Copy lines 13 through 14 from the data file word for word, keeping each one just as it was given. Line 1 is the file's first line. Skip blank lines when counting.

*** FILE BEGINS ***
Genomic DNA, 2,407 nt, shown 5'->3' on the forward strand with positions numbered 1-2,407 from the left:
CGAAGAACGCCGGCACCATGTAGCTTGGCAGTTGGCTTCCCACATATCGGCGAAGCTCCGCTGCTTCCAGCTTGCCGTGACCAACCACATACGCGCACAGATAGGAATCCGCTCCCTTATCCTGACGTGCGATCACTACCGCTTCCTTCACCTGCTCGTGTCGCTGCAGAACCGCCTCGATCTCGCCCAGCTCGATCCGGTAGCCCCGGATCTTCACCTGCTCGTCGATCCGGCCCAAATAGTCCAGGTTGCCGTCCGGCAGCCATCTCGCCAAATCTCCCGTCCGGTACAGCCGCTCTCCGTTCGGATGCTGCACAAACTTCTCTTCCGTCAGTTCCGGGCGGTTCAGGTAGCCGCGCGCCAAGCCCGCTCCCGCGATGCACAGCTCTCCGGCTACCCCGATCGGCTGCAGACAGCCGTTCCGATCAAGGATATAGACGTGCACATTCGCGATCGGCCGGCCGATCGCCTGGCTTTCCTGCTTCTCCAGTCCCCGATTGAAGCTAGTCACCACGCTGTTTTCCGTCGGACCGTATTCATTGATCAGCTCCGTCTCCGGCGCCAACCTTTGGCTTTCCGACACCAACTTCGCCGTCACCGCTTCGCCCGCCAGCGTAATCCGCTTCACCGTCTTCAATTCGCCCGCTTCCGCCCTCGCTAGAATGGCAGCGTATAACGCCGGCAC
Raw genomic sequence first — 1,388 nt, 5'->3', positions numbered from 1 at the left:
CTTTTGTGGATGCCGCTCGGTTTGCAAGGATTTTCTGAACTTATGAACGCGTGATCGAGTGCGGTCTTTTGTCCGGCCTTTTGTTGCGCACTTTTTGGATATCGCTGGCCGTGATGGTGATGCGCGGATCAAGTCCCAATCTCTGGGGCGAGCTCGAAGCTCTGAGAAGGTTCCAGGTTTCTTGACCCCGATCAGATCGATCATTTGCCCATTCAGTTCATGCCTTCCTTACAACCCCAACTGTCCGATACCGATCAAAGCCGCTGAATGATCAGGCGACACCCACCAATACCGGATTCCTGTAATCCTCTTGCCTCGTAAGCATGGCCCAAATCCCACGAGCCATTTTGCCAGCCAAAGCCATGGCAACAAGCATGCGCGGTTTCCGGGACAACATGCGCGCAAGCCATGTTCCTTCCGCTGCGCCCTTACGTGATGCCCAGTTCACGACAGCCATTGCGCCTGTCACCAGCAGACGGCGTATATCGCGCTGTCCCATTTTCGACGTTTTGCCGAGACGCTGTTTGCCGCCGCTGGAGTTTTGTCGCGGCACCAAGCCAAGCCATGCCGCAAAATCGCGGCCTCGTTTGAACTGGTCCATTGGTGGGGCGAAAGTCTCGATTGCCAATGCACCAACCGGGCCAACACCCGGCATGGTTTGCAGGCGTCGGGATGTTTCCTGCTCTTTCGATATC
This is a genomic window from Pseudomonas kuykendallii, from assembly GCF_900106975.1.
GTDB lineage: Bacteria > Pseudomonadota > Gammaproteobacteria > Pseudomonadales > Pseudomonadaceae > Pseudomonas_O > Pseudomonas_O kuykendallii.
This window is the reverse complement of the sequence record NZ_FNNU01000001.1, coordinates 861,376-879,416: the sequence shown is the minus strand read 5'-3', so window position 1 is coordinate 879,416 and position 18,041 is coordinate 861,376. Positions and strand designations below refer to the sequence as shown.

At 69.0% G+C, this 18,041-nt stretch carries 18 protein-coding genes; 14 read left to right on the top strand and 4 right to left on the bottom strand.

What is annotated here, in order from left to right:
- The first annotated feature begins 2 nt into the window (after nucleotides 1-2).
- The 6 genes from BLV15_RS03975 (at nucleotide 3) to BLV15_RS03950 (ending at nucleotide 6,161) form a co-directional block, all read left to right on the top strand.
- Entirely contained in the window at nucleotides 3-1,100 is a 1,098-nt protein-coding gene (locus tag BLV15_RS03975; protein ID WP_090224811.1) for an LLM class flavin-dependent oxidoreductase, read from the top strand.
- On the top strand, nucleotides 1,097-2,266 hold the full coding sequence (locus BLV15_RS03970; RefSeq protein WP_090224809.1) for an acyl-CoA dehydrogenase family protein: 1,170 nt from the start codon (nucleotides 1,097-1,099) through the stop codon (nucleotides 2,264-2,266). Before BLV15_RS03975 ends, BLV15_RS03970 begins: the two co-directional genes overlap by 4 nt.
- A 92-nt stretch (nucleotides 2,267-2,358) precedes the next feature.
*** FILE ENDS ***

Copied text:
- On the top strand, nucleotides 1,097-2,266 hold the full coding sequence (locus BLV15_RS03970; RefSeq protein WP_090224809.1) for an acyl-CoA dehydrogenase family protein: 1,170 nt from the start codon (nucleotides 1,097-1,099) through the stop codon (nucleotides 2,264-2,266). Before BLV15_RS03975 ends, BLV15_RS03970 begins: the two co-directional genes overlap by 4 nt.
- A 92-nt stretch (nucleotides 2,267-2,358) precedes the next feature.